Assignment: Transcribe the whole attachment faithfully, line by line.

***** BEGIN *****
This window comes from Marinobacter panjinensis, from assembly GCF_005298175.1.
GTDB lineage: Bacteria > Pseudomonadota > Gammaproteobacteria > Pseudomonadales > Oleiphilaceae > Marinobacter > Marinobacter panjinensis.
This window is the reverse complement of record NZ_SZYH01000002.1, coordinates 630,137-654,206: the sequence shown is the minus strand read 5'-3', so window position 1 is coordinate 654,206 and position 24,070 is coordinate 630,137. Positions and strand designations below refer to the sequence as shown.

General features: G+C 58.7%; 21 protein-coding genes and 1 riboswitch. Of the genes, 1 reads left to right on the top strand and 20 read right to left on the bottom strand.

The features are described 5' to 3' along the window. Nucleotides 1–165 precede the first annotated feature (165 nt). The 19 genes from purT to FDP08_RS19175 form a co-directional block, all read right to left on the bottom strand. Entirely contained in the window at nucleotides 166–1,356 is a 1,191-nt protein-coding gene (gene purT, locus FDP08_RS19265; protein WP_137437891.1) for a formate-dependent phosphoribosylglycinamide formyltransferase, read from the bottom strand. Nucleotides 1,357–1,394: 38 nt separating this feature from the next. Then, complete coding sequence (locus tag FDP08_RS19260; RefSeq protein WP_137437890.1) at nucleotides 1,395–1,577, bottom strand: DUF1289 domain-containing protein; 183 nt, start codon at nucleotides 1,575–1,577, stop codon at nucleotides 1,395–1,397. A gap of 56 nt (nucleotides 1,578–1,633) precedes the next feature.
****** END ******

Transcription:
This window comes from Marinobacter panjinensis, from assembly GCF_005298175.1.
GTDB lineage: Bacteria > Pseudomonadota > Gammaproteobacteria > Pseudomonadales > Oleiphilaceae > Marinobacter > Marinobacter panjinensis.
This window is the reverse complement of record NZ_SZYH01000002.1, coordinates 630,137-654,206: the sequence shown is the minus strand read 5'-3', so window position 1 is coordinate 654,206 and position 24,070 is coordinate 630,137. Positions and strand designations below refer to the sequence as shown.

General features: G+C 58.7%; 21 protein-coding genes and 1 riboswitch. Of the genes, 1 reads left to right on the top strand and 20 read right to left on the bottom strand.

The features are described 5' to 3' along the window. Nucleotides 1–165 precede the first annotated feature (165 nt). The 19 genes from purT to FDP08_RS19175 form a co-directional block, all read right to left on the bottom strand. Entirely contained in the window at nucleotides 166–1,356 is a 1,191-nt protein-coding gene (gene purT, locus FDP08_RS19265; protein WP_137437891.1) for a formate-dependent phosphoribosylglycinamide formyltransferase, read from the bottom strand. Nucleotides 1,357–1,394: 38 nt separating this feature from the next. Then, complete coding sequence (locus tag FDP08_RS19260; RefSeq protein WP_137437890.1) at nucleotides 1,395–1,577, bottom strand: DUF1289 domain-containing protein; 183 nt, start codon at nucleotides 1,575–1,577, stop codon at nucleotides 1,395–1,397. A gap of 56 nt (nucleotides 1,578–1,633) precedes the next feature.